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MongoDB

Using MongoDB with Mongoose — Discriminators and Hooks

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To make MongoDB database manipulation easy, we can use the Mongoose NPM package to make working with MongoDB databases easier.

In this article, we’ll look at how to use Mongoose to manipulate our MongoDB database.

Discriminators and Queries

Queries are smart enough to take into account discriminators.

For example, if we have:

async function run() {
  const { createConnection, Types, Schema } = require('mongoose');
  const db = createConnection('mongodb://localhost:27017/test');
  const options = { discriminatorKey: 'kind' };
  const eventSchema = new Schema({ time: Date }, options);
  const Event = db.model('Event', eventSchema);

  const ClickedLinkEvent = Event.discriminator('ClickedLink',
    new Schema({ url: String }, options));

  const SignedUpEvent = Event.discriminator('SignedUp',
    new Schema({ user: String }, options));

  const event1 = new Event({ time: Date.now() });
  const event2 = new ClickedLinkEvent({ time: Date.now(), url: 'mongodb.com' });
  const event3 = new SignedUpEvent({ time: Date.now(), user: 'mongodbuser' });
  await Promise.all([event1.save(), event2.save(), event3.save()]);
  const clickedLinkEvent =  await ClickedLinkEvent.find({});
  console.log(clickedLinkEvent);
}
run();

We called the ClickedLinkEvent.find method.

Therefore, we’ll get all the ClickedLinkEvent instances.

Discriminators Pre and Post Hooks

We can add pre and post hooks to schemas created with discriminators.

For example, we can write:

async function run() {
  const { createConnection, Types, Schema } = require('mongoose');
  const db = createConnection('mongodb://localhost:27017/test');
  const options = { discriminatorKey: 'kind' };
  const eventSchema = new Schema({ time: Date }, options);
  const Event = db.model('Event', eventSchema);

  const clickedLinkSchema = new Schema({ url: String }, options)
  clickedLinkSchema.pre('validate', (next) => {
    console.log('validate click link');
    next();
  });
  const ClickedLinkEvent = Event.discriminator('ClickedLink',
    clickedLinkSchema);

  const event1 = new Event({ time: Date.now() });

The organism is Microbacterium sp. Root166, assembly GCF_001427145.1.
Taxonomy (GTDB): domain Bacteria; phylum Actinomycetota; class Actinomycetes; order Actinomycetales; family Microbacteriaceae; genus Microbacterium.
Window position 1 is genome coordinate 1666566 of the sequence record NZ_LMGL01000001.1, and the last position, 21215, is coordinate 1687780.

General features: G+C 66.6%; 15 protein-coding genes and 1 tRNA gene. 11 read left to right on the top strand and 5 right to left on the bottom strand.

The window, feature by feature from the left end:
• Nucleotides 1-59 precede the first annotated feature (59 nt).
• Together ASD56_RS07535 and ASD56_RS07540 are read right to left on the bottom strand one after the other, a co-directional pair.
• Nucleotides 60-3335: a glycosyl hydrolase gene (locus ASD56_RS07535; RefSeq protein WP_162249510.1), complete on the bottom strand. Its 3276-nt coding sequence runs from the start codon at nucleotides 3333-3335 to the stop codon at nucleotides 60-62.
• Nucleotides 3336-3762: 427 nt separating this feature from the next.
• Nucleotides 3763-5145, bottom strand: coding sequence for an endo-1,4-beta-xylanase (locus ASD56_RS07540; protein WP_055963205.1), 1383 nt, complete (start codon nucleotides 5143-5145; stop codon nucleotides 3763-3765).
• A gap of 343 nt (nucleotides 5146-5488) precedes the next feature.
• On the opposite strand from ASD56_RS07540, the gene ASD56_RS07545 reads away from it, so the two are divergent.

const event2 = new ClickedLinkEvent({ time: Date.now(), url: 'mongodb.com' });
  await event2.validate();
}
run();

to add a pre hook for the validate operation to the clickedLinkSchema .

Handling Custom _id Fields

If an _id field is set on the base schema, then it’ll always override the discriminator’s _id field.

For example, we can write:

async function run() {
  const { createConnection, Types, Schema } = require('mongoose');
  const db = createConnection('mongodb://localhost:27017/test');
  const options = { discriminatorKey: 'kind' };

  const eventSchema = new Schema({ _id: String, time: Date },
    options);
  const Event = db.model('BaseEvent', eventSchema);

  const clickedLinkSchema = new Schema({
    url: String,
    time: String
  }, options);

  const ClickedLinkEvent = Event.discriminator('ChildEventBad',
    clickedLinkSchema);

  const event1 = new ClickedLinkEvent({ _id: 'custom id', time: '12am' });
  console.log(typeof event1._id);
  console.log(typeof event1.time);
}
run();

And from the console log, we can see that both the _id and time fields of event1 are strings.

So the _id field is the same one as the eventSchema , but the ClickedLinkEvent field has the same type as the one in clickedLinkSchema .

Using Discriminators with Model.create()

We can use discriminators with the Model.create method.

For example, we can write:

async function run() {
  const { createConnection, Types, Schema } = require('mongoose');
  const db = createConnection('mongodb://localhost:27017/test');
  const shapeSchema = new Schema({
    name: String
  }, { discriminatorKey: 'kind' });

  const Shape = db.model('Shape', shapeSchema);

  const Circle = Shape.discriminator('Circle',
    new Schema({ radius: Number }));
  const Square = Shape.discriminator('Square',
    new Schema({ side: Number }));

  const shapes = [
    { name: 'Test' },
    { kind: 'Circle', radius: 5 },
    { kind: 'Square', side: 10 }
  ];
  const [shape1, shape2, shape3] = await Shape.create(shapes);
  console.log(shape1 instanceof Shape);
  console.log(shape2 instanceof Circle);
  console.log(shape3 instanceof Square);
}
run();

We created 3 schemas for shapes with the discriminator method.

Then we called Shape.create with an array of different shape objects.

We specified the type with the kind property since we set that as the discriminator key.

Then in the console log, they should all log true since we specified the type of each entry.

If it’s not specified, then it has the base type.

Conclusion

We can add hooks to schemas created from discriminators.

_id fields are handled differently from other discriminator fields.

And we can use the create method with discriminators.

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